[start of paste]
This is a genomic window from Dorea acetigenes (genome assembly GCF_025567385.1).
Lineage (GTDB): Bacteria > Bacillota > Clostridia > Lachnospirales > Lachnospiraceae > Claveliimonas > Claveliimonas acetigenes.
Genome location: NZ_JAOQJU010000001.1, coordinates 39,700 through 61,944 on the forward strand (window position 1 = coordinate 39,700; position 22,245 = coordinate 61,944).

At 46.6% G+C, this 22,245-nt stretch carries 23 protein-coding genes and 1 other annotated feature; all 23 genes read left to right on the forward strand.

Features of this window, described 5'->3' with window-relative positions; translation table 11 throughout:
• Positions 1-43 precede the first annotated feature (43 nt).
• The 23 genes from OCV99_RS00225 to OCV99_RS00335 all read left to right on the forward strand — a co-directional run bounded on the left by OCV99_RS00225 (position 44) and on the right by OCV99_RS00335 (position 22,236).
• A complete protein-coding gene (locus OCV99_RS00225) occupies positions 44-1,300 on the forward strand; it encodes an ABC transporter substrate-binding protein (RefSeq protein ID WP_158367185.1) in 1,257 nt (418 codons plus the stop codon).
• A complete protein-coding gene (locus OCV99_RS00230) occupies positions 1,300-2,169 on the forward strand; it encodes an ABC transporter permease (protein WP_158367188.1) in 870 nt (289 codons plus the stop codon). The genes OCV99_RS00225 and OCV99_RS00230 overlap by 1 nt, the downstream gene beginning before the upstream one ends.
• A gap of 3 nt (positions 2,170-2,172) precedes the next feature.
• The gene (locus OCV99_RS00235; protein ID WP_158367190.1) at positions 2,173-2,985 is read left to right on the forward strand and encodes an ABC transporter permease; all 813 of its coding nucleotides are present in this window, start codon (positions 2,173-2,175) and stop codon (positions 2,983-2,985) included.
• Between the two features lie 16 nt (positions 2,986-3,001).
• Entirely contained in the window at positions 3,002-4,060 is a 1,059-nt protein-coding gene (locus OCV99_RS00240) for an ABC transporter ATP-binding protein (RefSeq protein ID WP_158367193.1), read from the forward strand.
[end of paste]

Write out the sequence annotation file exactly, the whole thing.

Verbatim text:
This is a genomic window from Dorea acetigenes (genome assembly GCF_025567385.1).
Lineage (GTDB): Bacteria > Bacillota > Clostridia > Lachnospirales > Lachnospiraceae > Claveliimonas > Claveliimonas acetigenes.
Genome location: NZ_JAOQJU010000001.1, coordinates 39,700 through 61,944 on the forward strand (window position 1 = coordinate 39,700; position 22,245 = coordinate 61,944).

At 46.6% G+C, this 22,245-nt stretch carries 23 protein-coding genes and 1 other annotated feature; all 23 genes read left to right on the forward strand.

Features of this window, described 5'->3' with window-relative positions; translation table 11 throughout:
• Positions 1-43 precede the first annotated feature (43 nt).
• The 23 genes from OCV99_RS00225 to OCV99_RS00335 all read left to right on the forward strand — a co-directional run bounded on the left by OCV99_RS00225 (position 44) and on the right by OCV99_RS00335 (position 22,236).
• A complete protein-coding gene (locus OCV99_RS00225) occupies positions 44-1,300 on the forward strand; it encodes an ABC transporter substrate-binding protein (RefSeq protein ID WP_158367185.1) in 1,257 nt (418 codons plus the stop codon).
• A complete protein-coding gene (locus OCV99_RS00230) occupies positions 1,300-2,169 on the forward strand; it encodes an ABC transporter permease (protein WP_158367188.1) in 870 nt (289 codons plus the stop codon). The genes OCV99_RS00225 and OCV99_RS00230 overlap by 1 nt, the downstream gene beginning before the upstream one ends.
• A gap of 3 nt (positions 2,170-2,172) precedes the next feature.
• The gene (locus OCV99_RS00235; protein ID WP_158367190.1) at positions 2,173-2,985 is read left to right on the forward strand and encodes an ABC transporter permease; all 813 of its coding nucleotides are present in this window, start codon (positions 2,173-2,175) and stop codon (positions 2,983-2,985) included.
• Between the two features lie 16 nt (positions 2,986-3,001).
• Entirely contained in the window at positions 3,002-4,060 is a 1,059-nt protein-coding gene (locus OCV99_RS00240) for an ABC transporter ATP-binding protein (RefSeq protein ID WP_158367193.1), read from the forward strand.